Curb-Hopping Classic: The Lannom Buggy – An Original From West Texas

If you live in the Big Bend of West Texas, the Trans-Pecos- Pecos, Presidio, Brewster and Jeff Davis counties- and especially if you live/work on one of the vast ranches down here, chances are you are familiar with, grew up driving and possibly own one of these: The Lannom Buggy.

These were built in Ft. Stockton, TX, by an outfit called Lannom Industries. John Lannom’s a longtime VW mechanic and local innovator, sort of the Green Acres version of Bruce Meyers. At some point in the past he decided he’d design and build his own sturdy kind of VW-powered buggy for ranch use.

Affable guy, very knowledgeable, he could assemble a VW in the pitch dark by morning. Knows his stuff. Believe he’s been making these ugly bastards since the 70s. Probably there are a few with early Split Bus RGB boxes but all I’ve seen are Bay Window Bus setups. I’ve never seen one of these licensed for the street. They are quite crude but damned tough.

Built on steel plate with a tube superstructure, they are smooth underneath, with only one hole directly beneath the engine drain plug. Despite the extremely rough conditions out here it’s hard to hang one up on a boulder. Note the ‘fenders’- they are made of industrial conveyor-belt rubber. Multiple seats are common, the upper deck is popular for hunting or scaring the crap out of passengers.

The transaxle/rear suspension is Bay Window Bus, out front a Beetle beam. Engines are typically Type 1 1600 with a 30/31 and a 009. They are wisely kept at a mild state of tune. All are single-port heads for durability and ‘torque’. There are still quite a few with earlier H engine cases, some have AS41 cases, newest ones have aftermarket aluminum cases. The engines from my shop are built on new VW magnesium cases, still available.

They have only rear brakes- not too thrilled about that but Lannom insists it’s easy to stand one on its nose and endo with 4-wheel brakes, which seems a dubious claim but whatta I know. They do stop eventually. Sometimes having something to run into is helpful. Handy to have a good-sized rock stowed behind the seat to stuff under a tire when stopped for a spell on an incline or idling while opening gates because there’s no parking brake.

Behind the seats, a portion of the National Strategic Expanded Metal Reserve.

Rifle racks and side bolsters-standard equipment.

Lannom and his crew have put together countless buggies ever since clapped-out VW Beetles and Buses were available to plunder for next to nothing. Not a few of them were found DOA on I-10 and towed in to be torn apart and exploited for assemblies. Of course, raw material has vaporized over the past 40 years. What was once a field of blown-apart Buses and Beetles out back of Lannom’s shop has been picked clean by VW folks all over the country. I recall plucking old Bus wheels out of the weeds while goats ambled underfoot.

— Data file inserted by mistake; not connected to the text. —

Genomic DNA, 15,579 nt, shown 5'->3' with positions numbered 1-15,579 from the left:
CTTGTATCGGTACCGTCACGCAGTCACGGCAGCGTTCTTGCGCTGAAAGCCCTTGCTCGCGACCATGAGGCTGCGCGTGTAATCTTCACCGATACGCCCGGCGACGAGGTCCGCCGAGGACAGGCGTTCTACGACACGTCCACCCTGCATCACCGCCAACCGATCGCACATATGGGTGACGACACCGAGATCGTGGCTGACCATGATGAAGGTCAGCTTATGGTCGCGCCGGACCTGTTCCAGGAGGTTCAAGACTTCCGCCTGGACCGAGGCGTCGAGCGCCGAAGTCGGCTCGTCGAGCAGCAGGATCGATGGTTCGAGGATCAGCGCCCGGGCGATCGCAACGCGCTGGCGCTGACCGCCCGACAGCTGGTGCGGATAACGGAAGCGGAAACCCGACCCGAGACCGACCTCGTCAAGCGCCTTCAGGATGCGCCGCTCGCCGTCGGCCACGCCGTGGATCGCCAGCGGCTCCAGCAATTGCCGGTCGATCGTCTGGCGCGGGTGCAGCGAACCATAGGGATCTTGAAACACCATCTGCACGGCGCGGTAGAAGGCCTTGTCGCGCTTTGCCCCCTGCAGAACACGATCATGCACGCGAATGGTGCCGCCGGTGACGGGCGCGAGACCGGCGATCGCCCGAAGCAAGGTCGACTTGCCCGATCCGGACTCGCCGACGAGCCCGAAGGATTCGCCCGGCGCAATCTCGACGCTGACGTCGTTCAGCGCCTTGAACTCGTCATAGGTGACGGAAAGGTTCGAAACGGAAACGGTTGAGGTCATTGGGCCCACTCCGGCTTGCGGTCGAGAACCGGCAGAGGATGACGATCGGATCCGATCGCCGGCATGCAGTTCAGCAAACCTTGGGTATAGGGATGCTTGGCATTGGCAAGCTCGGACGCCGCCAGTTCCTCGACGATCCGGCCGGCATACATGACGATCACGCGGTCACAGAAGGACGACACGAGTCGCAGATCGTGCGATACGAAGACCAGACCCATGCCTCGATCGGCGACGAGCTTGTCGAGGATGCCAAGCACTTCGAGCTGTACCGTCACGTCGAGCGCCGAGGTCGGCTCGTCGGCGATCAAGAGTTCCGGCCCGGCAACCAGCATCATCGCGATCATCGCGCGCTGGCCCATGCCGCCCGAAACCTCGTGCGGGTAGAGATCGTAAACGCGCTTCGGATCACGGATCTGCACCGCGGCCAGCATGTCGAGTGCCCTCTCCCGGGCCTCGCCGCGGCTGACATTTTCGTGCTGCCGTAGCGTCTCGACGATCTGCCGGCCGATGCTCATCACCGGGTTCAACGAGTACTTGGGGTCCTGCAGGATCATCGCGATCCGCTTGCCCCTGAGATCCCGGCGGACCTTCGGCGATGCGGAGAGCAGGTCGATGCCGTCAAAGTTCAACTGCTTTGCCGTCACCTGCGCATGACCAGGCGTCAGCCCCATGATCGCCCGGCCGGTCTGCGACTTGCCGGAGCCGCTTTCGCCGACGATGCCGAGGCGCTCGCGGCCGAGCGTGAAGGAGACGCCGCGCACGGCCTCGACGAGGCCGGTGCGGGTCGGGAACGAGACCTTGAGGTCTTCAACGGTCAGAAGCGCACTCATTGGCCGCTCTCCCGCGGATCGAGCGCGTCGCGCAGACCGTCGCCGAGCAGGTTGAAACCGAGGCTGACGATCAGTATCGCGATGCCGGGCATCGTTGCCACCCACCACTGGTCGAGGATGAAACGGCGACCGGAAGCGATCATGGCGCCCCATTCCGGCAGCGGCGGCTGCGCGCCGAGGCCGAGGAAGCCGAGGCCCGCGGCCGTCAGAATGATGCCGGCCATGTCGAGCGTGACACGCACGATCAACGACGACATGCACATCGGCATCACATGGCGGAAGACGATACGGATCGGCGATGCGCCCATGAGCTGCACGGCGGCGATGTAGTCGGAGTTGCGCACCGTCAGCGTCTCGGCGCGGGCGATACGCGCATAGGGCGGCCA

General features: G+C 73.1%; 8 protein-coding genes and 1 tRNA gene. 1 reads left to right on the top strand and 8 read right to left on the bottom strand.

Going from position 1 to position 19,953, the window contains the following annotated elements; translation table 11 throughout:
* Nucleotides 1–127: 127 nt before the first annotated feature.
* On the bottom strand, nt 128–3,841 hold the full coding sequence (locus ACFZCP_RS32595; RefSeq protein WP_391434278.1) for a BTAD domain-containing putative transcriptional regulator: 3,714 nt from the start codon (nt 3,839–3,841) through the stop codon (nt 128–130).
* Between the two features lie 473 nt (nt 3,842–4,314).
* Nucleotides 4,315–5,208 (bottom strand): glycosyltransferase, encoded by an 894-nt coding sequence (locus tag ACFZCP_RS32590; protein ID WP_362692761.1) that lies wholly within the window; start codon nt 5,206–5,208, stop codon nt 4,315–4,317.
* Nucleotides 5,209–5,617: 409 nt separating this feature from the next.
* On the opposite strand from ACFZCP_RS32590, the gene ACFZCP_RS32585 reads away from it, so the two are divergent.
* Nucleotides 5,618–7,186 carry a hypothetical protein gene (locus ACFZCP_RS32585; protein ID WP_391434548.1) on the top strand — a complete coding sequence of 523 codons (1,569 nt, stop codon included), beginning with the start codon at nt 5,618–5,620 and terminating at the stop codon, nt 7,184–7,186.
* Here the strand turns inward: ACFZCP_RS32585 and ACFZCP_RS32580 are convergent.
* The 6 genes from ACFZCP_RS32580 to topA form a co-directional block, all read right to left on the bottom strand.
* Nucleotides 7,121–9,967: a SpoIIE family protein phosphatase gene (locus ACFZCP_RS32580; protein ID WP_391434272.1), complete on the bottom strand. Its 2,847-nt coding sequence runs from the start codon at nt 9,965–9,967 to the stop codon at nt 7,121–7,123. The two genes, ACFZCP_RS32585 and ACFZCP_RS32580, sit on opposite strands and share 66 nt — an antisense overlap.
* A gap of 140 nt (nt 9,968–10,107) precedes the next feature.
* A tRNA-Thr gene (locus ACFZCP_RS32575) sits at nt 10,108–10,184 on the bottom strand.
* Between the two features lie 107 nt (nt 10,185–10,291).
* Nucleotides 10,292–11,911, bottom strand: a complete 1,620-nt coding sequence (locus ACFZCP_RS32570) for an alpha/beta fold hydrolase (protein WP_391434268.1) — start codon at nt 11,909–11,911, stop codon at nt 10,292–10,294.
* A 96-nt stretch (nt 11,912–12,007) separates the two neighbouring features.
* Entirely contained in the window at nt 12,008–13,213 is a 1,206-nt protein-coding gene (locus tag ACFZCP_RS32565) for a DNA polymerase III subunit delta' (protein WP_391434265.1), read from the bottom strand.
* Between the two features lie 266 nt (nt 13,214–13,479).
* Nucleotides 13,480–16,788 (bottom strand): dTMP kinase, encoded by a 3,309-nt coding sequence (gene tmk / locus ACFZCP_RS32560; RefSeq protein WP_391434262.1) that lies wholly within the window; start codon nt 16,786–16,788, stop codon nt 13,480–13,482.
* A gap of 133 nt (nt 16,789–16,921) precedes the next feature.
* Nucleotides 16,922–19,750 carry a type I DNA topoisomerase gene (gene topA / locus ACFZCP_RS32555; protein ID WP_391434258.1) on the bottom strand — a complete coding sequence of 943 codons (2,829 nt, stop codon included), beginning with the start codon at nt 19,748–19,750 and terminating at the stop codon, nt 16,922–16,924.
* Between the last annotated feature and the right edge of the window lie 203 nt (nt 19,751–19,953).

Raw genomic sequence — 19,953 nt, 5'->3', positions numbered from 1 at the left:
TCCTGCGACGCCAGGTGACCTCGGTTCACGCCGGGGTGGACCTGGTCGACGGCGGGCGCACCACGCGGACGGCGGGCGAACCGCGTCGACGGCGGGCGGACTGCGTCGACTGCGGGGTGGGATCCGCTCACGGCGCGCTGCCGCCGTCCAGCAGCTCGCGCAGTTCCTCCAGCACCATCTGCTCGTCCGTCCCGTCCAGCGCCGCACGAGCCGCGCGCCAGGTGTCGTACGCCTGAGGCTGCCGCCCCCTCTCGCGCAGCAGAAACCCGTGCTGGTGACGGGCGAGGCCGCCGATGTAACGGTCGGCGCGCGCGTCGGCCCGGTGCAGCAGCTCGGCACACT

Occasionally a field repair will involve removing an engine from a ranch-bound buggy and bringing it back to the shop for attention.

John’s slowing down some and evidently no longer building new units though he still repairs them. I see a fair amount of the machines at my shop since the distances out here are vast, VW mechanics are rare and a trip to Ft. Stockton’s an all-day sucker from a remote ranch in Marfa or Sierra Blanca. Working on ’em keeps the lights on.

Carburetors regularly appear to be made of chocolate cake.


All CV boots are cracked and broken, that’s a given.


When the engine cooling tin is removed, the overheating issue is obvious.

As you’d imagine, the things are beaten like rented red-headed step-mules [and amateur attempts are made to fix them, with amusing and horrifying results] but Lannom machines typically outlast side-by-sides since the average RZR shatters eventually and a trip to the dealership is a long drive with an expensive bill. Eventually some motors get stove in to the point a new engine is necessary. Enough of these buggies come along I get confused as to which is which and have to name or number them. They all have their own personalities.

These are working vehicles and have zero amenities. They are tools, like a shovel or a skid-steer. Radio? Top or windshield? Comfort? Speed? Gauges? A parking brake? Forget it, traded away for bomb-proofness and the ability to drive up and onto ornery cattle or suffer the occasional collision without picking up pieces of Deere or Can Am afterward. That’s more important. Generations of 4-by trucks have come, broken and gone while Lannom buggies are still on the ranches, like an old Aermotor windmill or an International Harvester Farmall that is too useful to put out to pasture. They’ll never die, their parts are too common.

I feel confident predicting Type 1 VW engine cases, heads, cranks, rods, cams and such will be available for some time. Engines will eventually have minimal OEM VW content- rocker sets, generator stands, fan shrouds, the occasional valve cover or flywheel- while the rest will hail from China. Which is fine, at long as it comes from somewhere.

With a simple, cheap set of dune buggy headers they are pretty obnoxiously loud but animals get used to it quick, and at one ranch a herd of camel notes the noise and follows closely until they get some snacks and attention.

Anyway, thought y’all might get a kick out of an odd VW/local industry permutation. Lannom’s buggies remind me of purpose-built oddities seen out on cattle stations in Australia- post-apocalyptic before post-apocalyptic was a thing. I can confirm ripping around a few thousand acres of the Big Bend in one of these crusty, semi-dangerous contraptions is a hoot and a holler.